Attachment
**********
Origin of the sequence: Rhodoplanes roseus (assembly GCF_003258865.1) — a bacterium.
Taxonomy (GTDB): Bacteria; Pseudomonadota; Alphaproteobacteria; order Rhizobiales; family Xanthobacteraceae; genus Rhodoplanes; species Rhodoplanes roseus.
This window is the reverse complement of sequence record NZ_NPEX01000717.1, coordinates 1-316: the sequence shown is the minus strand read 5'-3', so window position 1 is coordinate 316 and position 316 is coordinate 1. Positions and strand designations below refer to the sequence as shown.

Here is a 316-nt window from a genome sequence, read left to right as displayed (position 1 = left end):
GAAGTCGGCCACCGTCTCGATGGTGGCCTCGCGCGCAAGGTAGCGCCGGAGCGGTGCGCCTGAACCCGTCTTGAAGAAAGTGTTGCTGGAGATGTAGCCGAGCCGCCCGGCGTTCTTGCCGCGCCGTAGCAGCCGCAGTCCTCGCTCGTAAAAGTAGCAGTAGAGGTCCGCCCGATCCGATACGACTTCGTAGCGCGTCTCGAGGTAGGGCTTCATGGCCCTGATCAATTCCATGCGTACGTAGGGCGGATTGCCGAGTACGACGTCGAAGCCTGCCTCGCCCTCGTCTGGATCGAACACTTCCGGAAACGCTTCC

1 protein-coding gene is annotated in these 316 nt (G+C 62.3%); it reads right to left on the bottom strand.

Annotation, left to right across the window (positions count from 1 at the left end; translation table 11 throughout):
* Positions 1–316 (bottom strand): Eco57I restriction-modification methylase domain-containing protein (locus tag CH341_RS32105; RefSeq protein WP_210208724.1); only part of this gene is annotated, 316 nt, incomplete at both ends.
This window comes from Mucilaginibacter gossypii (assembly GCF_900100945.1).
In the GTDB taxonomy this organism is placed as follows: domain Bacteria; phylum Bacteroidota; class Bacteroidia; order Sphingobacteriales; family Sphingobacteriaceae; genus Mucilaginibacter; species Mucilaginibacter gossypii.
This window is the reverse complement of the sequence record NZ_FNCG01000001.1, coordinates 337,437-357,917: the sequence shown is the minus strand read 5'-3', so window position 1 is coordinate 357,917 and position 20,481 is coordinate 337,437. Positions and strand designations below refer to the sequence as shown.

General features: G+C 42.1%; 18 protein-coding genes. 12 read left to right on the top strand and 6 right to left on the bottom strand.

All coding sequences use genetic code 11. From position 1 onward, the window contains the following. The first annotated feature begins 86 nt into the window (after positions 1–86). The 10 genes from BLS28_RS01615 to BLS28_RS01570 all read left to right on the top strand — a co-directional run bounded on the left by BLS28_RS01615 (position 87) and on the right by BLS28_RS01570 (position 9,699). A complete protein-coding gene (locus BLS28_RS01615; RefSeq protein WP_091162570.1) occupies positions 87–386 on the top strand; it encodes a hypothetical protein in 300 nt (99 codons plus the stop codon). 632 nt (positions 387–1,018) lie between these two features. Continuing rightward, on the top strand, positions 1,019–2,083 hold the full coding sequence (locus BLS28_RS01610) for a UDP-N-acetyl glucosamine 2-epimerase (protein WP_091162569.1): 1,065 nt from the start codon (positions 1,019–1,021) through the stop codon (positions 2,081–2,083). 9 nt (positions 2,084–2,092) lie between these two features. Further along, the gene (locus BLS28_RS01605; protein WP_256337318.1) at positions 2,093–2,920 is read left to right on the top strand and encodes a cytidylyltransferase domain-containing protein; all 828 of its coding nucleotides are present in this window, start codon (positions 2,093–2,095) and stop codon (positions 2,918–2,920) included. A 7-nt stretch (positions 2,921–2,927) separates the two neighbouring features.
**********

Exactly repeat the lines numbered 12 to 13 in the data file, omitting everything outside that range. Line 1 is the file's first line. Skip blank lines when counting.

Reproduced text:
General features: G+C 42.1%; 18 protein-coding genes. 12 read left to right on the top strand and 6 right to left on the bottom strand.

All coding sequences use genetic code 11. From position 1 onward, the window contains the following. The first annotated feature begins 86 nt into the window (after positions 1–86). The 10 genes from BLS28_RS01615 to BLS28_RS01570 all read left to right on the top strand — a co-directional run bounded on the left by BLS28_RS01615 (position 87) and on the right by BLS28_RS01570 (position 9,699). A complete protein-coding gene (locus BLS28_RS01615; RefSeq protein WP_091162570.1) occupies positions 87–386 on the top strand; it encodes a hypothetical protein in 300 nt (99 codons plus the stop codon). 632 nt (positions 387–1,018) lie between these two features. Continuing rightward, on the top strand, positions 1,019–2,083 hold the full coding sequence (locus BLS28_RS01610) for a UDP-N-acetyl glucosamine 2-epimerase (protein WP_091162569.1): 1,065 nt from the start codon (positions 1,019–1,021) through the stop codon (positions 2,081–2,083). 9 nt (positions 2,084–2,092) lie between these two features. Further along, the gene (locus BLS28_RS01605; protein WP_256337318.1) at positions 2,093–2,920 is read left to right on the top strand and encodes a cytidylyltransferase domain-containing protein; all 828 of its coding nucleotides are present in this window, start codon (positions 2,093–2,095) and stop codon (positions 2,918–2,920) included. A 7-nt stretch (positions 2,921–2,927) separates the two neighbouring features.